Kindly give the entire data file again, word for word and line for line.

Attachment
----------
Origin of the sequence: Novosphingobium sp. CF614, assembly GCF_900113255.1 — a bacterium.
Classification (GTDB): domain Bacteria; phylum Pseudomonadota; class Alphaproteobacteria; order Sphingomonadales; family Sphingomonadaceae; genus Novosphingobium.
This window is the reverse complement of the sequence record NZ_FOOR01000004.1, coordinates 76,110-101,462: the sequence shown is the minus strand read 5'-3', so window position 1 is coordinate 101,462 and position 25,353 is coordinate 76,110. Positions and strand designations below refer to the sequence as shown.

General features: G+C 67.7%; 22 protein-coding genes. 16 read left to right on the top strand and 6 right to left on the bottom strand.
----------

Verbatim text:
Origin of the sequence: Novosphingobium sp. CF614, assembly GCF_900113255.1 — a bacterium.
Classification (GTDB): domain Bacteria; phylum Pseudomonadota; class Alphaproteobacteria; order Sphingomonadales; family Sphingomonadaceae; genus Novosphingobium.
This window is the reverse complement of the sequence record NZ_FOOR01000004.1, coordinates 76,110-101,462: the sequence shown is the minus strand read 5'-3', so window position 1 is coordinate 101,462 and position 25,353 is coordinate 76,110. Positions and strand designations below refer to the sequence as shown.

General features: G+C 67.7%; 22 protein-coding genes. 16 read left to right on the top strand and 6 right to left on the bottom strand.